Accelerometers in Rehabilitation

Original Editor - Ananya Bunglae Sudindar

Top Contributors - Ananya Bunglae Sudindar  

Introduction[edit | edit source]

Wearable technology accelerometer.jpg

Wearable devices, also known as wearables, are instruments that have garnered significant attention for enabling non-invasive, real-time monitoring of physical and physiological parameters in smart care and digital medicine. These devices are worn on the body and provide physiological measures directly to smart devices, offering valuable insights into health metrics. [1][2][3]

Accelerometers are wearable devices designed to measure the acceleration of the body segment to which they are attached[4]. These devices play a crucial role in studying human movement across various applications, including activity detection, assessing postural balance, evaluating sports physical function, and investigating falls. They operate based on Newton’s law of motion wherein they measure linear acceleration which represents the change in an object’s speed over time. [5]

Application in Rehabilitation[edit | edit source]

Gait Analysis[edit | edit source]

Gait analysis using accelerometers often involves placing sensors at various body segments in order to capture the spatiotemporal parameters of an individual's gait pattern. The collected data are then analyzed for clinical applications, disease-specific insights, and rehabilitation monitoring, providing valuable information for healthcare professionals and researchers.

Sensor Placement[edit | edit source]
  • Accelerometers are strategically placed on different body parts, such as ears, thighs, pelvis, feet, and others, depending on the specific conditions and objectives of the evaluation.
  • Multiple sensors may be used simultaneously to obtain comprehensive data about the entire body's movement.
  • The accelerometers record the accelerations and decelerations of body segments during the gait cycle.
  • Accelerometers such as triaxial accelerometers capture movement in three dimensions, providing detailed information about motion in the frontal, sagittal, and transverse planes
  • The collected data are utilized to assess specific aspects of gait, such as symmetry, balance, stride length, step frequency, and temporal parameters.
Clinical Use[edit | edit source]
  • Gait analysis using accelerometers is applied across various clinical conditions, including orthopaedic and neurological conditions.
  • Gait analysis is tailored to the characteristics of specific diseases or conditions, such as Parkinson's disease, Huntington's disease, Cerebral Palsy, Orthopaedic injuries, and more.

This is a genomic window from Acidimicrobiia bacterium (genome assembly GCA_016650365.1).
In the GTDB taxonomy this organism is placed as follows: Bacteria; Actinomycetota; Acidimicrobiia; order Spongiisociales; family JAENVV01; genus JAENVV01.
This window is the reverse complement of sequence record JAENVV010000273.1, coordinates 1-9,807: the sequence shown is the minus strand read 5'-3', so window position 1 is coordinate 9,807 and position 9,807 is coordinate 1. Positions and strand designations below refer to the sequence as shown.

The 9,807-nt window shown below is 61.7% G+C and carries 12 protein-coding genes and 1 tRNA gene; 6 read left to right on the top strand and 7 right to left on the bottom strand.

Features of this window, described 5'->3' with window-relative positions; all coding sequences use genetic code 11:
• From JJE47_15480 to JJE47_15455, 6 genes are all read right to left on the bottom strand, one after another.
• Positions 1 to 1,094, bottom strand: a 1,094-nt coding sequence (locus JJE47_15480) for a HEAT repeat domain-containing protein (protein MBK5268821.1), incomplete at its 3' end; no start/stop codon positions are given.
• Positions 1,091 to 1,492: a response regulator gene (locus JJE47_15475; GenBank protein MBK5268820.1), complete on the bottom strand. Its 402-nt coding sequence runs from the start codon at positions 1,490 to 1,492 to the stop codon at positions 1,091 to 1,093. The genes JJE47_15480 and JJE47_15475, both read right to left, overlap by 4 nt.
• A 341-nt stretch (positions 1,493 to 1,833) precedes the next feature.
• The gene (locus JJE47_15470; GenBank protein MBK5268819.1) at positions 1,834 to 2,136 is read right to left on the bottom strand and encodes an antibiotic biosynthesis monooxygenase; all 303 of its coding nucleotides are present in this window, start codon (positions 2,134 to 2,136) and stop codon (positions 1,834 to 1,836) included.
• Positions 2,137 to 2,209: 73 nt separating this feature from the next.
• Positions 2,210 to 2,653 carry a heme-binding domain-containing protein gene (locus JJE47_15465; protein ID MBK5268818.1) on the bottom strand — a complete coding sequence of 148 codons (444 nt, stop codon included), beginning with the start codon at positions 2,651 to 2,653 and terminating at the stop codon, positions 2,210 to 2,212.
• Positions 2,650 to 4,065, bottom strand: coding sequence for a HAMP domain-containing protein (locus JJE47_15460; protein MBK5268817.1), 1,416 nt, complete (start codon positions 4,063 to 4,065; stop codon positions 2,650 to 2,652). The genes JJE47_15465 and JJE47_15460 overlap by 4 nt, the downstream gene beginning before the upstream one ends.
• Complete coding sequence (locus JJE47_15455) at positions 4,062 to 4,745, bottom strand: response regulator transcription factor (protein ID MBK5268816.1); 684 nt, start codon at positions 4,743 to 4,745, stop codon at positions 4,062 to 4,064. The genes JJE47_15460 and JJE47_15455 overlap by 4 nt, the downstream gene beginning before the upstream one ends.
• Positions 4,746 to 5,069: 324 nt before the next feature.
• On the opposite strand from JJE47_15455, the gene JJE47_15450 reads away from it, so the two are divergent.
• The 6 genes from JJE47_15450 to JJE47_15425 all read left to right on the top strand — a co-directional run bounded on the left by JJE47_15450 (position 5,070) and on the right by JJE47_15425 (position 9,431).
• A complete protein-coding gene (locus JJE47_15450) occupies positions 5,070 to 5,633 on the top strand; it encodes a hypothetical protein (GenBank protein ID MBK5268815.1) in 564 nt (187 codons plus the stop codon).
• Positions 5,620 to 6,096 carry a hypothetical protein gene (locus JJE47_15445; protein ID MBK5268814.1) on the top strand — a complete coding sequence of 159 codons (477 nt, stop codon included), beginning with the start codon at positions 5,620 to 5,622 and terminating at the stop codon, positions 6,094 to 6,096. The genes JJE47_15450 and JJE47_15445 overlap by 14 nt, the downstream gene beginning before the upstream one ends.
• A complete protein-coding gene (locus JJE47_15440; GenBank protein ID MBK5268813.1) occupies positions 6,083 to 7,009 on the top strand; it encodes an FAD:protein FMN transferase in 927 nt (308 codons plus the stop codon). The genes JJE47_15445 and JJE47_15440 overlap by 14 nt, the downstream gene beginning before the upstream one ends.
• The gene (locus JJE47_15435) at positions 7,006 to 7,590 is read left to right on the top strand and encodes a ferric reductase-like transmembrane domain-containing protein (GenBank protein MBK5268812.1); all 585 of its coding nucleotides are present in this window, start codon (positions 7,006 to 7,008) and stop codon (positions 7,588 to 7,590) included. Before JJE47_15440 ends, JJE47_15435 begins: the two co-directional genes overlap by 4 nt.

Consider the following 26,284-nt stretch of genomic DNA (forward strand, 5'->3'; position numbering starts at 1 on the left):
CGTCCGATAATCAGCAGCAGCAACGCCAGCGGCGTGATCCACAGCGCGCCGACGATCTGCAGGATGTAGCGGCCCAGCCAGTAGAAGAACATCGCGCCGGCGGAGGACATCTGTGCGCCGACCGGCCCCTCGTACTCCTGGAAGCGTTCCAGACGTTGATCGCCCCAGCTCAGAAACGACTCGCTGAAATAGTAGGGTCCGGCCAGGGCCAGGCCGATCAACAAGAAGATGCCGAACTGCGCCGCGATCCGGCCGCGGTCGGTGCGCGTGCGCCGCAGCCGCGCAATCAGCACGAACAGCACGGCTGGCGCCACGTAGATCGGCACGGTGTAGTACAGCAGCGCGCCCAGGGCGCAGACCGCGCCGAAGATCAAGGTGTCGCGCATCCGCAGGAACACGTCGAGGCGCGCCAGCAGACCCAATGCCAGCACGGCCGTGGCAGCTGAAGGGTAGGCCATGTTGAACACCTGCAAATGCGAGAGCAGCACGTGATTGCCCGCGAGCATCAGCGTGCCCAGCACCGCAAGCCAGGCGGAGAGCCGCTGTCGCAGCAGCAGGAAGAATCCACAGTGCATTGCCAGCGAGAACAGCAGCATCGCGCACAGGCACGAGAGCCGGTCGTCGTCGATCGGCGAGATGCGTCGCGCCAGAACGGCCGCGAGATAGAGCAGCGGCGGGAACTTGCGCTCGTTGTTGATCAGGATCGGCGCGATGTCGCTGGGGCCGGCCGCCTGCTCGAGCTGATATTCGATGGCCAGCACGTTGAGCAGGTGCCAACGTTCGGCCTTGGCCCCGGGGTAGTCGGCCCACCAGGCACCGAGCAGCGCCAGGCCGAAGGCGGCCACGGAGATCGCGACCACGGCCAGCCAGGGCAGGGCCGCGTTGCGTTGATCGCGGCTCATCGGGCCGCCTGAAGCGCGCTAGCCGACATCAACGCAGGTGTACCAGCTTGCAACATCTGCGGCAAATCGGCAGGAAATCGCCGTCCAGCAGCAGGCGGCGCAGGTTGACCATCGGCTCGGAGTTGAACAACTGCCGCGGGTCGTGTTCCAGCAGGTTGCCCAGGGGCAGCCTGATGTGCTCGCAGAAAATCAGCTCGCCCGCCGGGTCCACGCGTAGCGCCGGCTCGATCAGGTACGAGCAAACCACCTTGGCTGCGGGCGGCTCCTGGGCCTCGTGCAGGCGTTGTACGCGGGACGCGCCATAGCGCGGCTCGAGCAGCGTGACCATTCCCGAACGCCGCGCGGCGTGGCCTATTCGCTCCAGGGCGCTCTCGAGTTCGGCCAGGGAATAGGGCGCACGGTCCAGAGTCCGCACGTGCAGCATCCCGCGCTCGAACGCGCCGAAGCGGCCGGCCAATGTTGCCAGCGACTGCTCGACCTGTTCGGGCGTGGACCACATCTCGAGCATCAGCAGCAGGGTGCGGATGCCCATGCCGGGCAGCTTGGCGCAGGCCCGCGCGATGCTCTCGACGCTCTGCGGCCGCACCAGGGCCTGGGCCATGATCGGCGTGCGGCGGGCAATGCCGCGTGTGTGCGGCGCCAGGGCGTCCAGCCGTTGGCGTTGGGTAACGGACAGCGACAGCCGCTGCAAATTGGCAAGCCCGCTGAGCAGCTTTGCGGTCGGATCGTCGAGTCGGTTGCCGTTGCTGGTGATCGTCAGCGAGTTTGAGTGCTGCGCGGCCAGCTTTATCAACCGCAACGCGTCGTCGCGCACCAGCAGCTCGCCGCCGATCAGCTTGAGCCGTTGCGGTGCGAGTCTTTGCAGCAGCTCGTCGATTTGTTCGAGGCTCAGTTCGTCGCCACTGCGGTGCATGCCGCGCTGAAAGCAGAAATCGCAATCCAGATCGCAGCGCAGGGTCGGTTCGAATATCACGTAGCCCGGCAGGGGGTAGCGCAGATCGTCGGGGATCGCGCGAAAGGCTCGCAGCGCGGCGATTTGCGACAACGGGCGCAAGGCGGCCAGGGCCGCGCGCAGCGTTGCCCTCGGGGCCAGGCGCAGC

• For example, in Parkinson's disease, gait analysis may focus on detecting freezing of gait (FoG) and other abnormalities.
  • Accelerometers can be used to monitor the rehabilitation progress of patients by tracking the changes in gait patterns over time. It can also be used to assess the effectiveness of rehabilitation programmes.


Monitoring Physical Activity Levels[edit | edit source]

Physical activity (PA) plays a crucial role in maintaining the health and well-being of individuals. In recent years, accelerometers have emerged as essential tools for assessing PA. These devices are integral to clinical practice and contribute significantly to evaluating PA levels and monitoring treatment progress in individuals with chronic diseases. [7][8]

Sensor Placement[edit | edit source]
Wearable hip.jpg

The choice of accelerometer placement is subjective and depends on various factors such as the targeted activities and the consideration of participant burden. The most common sensor placements to measure physical activity include:

  • Wrist: It is the most popular choice of location for placing accelerometers but has accuracy limitations across various activities.
  • Hip: Hip placement is considered to be the most reliable location due to its high accuracy while evaluating different kinds of activities.
  • Ankle: Placing the sensor at the ankle is often beneficial for faster activities but should be used with caution while evaluating slower activities.
  • Thigh: Sensors placed on the thigh show good performance across various activities.


Clinical Use[edit | edit source]
  • Accelerometers play an important role in monitoring the physical activity of high-risk populations with the aim of identifying sedentary behaviours that may result in various disease states, including but not limited to stroke and cancer.[11][12]
  • Accelerometers are used to oversee physical activity in the elderly demographic, contributing to the development and evaluation of interventions aimed at reducing prolonged sitting periods. [13]
  • Furthermore, this technology can be harnessed to monitor cardiometabolic health in individuals by means of tracking their physical activity. [14]

Other Applications[edit | edit source]

  • Postural evaluation
  • Balance training
  • Fall prevention